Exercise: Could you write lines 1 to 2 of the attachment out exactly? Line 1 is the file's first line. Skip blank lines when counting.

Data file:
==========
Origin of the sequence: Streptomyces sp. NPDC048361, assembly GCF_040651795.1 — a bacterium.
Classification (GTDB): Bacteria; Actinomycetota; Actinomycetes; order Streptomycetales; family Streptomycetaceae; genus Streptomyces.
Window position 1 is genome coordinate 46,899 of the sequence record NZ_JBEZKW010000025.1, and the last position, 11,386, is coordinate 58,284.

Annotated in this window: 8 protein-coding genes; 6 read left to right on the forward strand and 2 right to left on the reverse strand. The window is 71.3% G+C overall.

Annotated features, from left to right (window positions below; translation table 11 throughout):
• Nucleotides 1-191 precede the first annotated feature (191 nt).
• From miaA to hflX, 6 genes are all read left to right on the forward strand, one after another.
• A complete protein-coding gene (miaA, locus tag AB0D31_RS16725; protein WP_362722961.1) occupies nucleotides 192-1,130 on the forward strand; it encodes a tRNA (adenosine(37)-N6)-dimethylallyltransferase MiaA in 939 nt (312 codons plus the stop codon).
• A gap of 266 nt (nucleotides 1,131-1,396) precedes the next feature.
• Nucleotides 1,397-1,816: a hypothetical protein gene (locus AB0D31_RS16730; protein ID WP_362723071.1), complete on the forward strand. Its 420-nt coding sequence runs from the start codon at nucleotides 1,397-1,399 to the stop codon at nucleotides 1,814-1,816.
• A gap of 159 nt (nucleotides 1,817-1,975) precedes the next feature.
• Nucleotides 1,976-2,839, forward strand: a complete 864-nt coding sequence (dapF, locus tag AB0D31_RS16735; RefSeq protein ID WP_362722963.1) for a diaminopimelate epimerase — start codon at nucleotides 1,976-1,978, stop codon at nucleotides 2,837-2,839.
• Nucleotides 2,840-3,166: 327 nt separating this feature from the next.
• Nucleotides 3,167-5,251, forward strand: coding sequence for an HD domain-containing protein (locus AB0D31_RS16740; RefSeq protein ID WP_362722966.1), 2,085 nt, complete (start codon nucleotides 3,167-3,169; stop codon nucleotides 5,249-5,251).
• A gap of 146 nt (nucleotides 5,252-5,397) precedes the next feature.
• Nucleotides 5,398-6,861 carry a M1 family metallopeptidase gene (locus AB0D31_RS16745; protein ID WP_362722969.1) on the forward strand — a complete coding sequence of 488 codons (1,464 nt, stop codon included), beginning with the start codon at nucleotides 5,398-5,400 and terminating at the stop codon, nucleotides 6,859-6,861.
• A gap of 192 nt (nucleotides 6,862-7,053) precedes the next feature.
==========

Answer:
Origin of the sequence: Streptomyces sp. NPDC048361, assembly GCF_040651795.1 — a bacterium.
Classification (GTDB): Bacteria; Actinomycetota; Actinomycetes; order Streptomycetales; family Streptomycetaceae; genus Streptomyces.